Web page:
Updated: Jan 17, 2020
I’ve always thought Romeo and Juliet was a terrible story. Of all Shakespeare tragedies I feel this is the worst and I’m unsure why it gets romanticised as much as it does. Boy meets girl, they fight with their families, four days later kill themselves. They’re teenagers in lust and maybe also trying to be rebellious. I also wonder if Shakespeare was trolling us as he starts the play with Romeo being wistful about Rosalind. It’s not the love story people think it is. It’s been done so many times and updated slightly each time but it’s such a tired story and productions never break away from that. Now, finally, there is an empowering remix that I can get on board with.
& Juliet starts with Shakespeare discussing the exciting ending he has chosen for his new play, Romeo and Juliet. After talking about Juliet using Romeo’s dagger to kill herself Anne Hathaway (Shakespeare’s wife, not she of Princess Diaries fame) asks, “What if she… didn’t?” Anne Hathaway then takes over the quill and this becomes the start of the musical, hilariously told through numerous pop anthems of the last 30 years.
As you may imagine with this set up there is a focus on female empowerment, with Juliet finally being able to take control of her own life rather than just following Romeo to her death. But it’s not just Juliet, each of the female leads learn how to take charge of their lives. This feeds into a recurring narrative of the musical of allowing people to be who they are. Early on you meet Juliet’s friend May (played sensitively by Arun Blair-Mangat) who I was worried would be the clichéd gay best friend, a character every new musical had a few years ago. But you quickly learn they are a fully formed character with their own strong character development and storyline. It’s great to see theatre supporting everybody to be who they are.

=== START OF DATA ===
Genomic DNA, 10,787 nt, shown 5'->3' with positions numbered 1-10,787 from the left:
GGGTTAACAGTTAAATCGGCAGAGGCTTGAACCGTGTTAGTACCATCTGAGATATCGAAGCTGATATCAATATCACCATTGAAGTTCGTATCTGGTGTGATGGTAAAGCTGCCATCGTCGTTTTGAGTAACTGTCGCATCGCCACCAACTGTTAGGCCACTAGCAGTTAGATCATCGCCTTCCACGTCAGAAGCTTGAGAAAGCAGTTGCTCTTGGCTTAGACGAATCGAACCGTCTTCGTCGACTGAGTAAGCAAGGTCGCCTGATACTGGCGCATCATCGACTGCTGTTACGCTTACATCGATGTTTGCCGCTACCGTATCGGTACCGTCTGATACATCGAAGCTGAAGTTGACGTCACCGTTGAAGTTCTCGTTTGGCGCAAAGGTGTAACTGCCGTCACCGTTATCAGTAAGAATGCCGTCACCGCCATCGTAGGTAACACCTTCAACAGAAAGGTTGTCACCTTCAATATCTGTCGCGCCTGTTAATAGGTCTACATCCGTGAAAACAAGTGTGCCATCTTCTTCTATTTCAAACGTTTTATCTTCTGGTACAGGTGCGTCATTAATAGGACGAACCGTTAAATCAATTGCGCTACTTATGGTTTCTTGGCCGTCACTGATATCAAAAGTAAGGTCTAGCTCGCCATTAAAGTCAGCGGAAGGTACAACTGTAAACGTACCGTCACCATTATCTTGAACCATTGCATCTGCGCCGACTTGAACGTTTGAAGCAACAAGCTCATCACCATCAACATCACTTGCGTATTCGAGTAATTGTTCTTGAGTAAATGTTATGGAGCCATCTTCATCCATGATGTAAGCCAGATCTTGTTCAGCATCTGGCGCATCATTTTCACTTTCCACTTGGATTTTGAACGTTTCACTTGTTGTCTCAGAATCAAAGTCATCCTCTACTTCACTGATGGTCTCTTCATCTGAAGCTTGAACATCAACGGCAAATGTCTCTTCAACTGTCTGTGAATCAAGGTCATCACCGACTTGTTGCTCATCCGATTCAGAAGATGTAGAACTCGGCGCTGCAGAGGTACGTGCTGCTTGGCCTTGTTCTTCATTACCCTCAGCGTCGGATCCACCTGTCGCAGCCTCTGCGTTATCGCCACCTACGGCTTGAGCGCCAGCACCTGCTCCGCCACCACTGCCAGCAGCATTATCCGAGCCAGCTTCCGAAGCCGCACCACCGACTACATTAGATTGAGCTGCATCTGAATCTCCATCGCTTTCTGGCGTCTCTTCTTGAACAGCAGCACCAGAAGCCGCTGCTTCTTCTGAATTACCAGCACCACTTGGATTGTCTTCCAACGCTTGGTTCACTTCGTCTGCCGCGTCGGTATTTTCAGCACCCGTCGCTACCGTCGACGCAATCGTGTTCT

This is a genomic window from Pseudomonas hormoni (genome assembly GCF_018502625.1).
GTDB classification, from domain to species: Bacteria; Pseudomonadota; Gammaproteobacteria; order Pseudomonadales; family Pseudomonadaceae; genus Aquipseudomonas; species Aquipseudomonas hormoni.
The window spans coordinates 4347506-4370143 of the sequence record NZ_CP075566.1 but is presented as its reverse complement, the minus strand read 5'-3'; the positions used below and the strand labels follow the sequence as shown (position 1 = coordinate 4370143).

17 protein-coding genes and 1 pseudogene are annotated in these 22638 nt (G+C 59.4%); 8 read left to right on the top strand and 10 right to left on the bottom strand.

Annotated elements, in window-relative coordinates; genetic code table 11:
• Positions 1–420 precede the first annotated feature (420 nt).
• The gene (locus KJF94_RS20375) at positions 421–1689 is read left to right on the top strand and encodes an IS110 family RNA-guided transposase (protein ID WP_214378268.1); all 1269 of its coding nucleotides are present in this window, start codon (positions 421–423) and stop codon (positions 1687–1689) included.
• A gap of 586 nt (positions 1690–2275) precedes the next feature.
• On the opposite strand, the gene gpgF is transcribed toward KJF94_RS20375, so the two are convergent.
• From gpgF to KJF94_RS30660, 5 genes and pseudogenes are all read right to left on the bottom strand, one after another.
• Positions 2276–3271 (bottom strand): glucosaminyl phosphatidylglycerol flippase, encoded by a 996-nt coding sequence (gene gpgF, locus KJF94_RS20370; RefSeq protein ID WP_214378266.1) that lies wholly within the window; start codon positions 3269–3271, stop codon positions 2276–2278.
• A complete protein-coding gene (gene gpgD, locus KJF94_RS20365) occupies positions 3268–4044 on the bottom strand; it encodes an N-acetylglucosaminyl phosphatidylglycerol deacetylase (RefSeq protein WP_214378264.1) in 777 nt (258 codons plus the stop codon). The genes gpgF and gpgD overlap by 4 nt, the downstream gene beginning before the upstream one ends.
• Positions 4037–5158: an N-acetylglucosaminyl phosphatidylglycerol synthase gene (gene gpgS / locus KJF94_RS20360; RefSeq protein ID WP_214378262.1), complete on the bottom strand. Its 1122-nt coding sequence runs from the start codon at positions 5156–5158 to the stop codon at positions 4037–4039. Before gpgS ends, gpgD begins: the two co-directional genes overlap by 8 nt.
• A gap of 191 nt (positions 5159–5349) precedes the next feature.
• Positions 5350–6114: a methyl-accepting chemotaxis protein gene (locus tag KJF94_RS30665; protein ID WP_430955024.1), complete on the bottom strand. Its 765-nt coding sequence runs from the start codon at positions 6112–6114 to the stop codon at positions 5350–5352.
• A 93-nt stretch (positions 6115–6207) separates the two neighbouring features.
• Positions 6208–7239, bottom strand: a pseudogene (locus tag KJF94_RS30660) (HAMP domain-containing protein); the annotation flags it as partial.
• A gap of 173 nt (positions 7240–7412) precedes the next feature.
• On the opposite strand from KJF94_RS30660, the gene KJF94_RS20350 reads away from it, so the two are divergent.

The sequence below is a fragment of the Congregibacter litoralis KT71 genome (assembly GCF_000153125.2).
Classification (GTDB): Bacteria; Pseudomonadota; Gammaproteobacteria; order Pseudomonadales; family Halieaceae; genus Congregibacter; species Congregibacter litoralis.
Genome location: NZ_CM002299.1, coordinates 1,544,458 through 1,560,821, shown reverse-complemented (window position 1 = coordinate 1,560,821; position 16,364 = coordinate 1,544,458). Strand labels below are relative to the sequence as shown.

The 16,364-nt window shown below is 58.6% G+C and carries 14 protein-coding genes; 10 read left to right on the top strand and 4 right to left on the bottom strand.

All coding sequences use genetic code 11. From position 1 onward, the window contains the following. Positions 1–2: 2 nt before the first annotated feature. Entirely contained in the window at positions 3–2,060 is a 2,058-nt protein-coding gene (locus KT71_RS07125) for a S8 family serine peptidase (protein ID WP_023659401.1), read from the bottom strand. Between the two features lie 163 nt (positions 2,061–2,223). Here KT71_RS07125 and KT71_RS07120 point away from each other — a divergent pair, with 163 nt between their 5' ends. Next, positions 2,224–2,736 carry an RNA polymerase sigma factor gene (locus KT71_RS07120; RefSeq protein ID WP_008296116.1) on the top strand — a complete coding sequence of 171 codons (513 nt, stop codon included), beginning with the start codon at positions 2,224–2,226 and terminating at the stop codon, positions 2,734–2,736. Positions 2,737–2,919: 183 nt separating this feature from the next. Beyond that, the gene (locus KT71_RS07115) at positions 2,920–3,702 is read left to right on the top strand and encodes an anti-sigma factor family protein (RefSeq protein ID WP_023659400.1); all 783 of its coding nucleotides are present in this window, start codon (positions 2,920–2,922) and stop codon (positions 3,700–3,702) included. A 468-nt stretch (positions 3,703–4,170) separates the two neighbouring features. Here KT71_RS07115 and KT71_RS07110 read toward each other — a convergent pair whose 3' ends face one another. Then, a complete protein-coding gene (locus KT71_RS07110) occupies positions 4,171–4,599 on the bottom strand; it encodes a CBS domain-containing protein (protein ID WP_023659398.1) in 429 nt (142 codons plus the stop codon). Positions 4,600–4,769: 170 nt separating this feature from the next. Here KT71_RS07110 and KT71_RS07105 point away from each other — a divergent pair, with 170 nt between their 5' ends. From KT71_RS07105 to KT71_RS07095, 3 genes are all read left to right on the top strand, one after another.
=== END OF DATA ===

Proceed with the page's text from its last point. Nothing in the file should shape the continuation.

The music of the show is from the extensive back catalogue of Max Martin who has written some of the best pop songs from the last 30 years. We are treated to some of the most triumphant music, with songs from Britney to Katy Perry to Backstreet Boys. We’ve written before defending jukebox musicals (https://www.dresscirclereviews.com/post/in-defence-of-jukebox-musicals), especially where they can choose the songs and, while there is a small restriction on songs here, they’ve chosen fabulous empowering songs rather than crow-baring songs that don’t fit. I think they were conscious of this as in an interview they discussed songs they wanted in but aren’t there because they didn’t fit.
So much of this show is done well. The costumes are well though out with a fitting mix of Elizabethan outfits mixed with jeans and bomber jackets. The dialogue has this same mix with some rhyming couplets mixed with current slang. Ultimately this is a thoroughly modern musical. This is most apparent in Jennifer Weber’s exciting and powerful choreography which itself is worth the ticket price.
But no review of & Juliet can be complete without discussing the modern Juliet played by Miriam-Teak Lee. She has a phenomenal voice which seems tailor made for the part. She has an incredible blend of wide-eyed wonder for new experiences and a hidden strength, which builds up to allow her to make her own choices. She is an absolute star!
We were also thrilled to see Cassidy Janson. We last saw her in Chess where she was the shining light in an otherwise lackluster musical. It’s fantastic to see her here demonstrating her wonderful vocals and perfect comic timing. You cannot help but be charmed by her.
They're joined by a hugely talented energetic cast who make every moment a delight.
It’s exciting to have such a great new musical comedy in the west end. It already has a cult following since it’s run at the Manchester Palace. Anyone going to see this is not going to be disappointed. The only problem was we had trouble stopping ourselves from singing along!
We give this 4 Laura Michelle-Kelly stars. Don’t miss out on this triumphant new show – get your tickets here: https://www.andjulietthemusical.co.uk/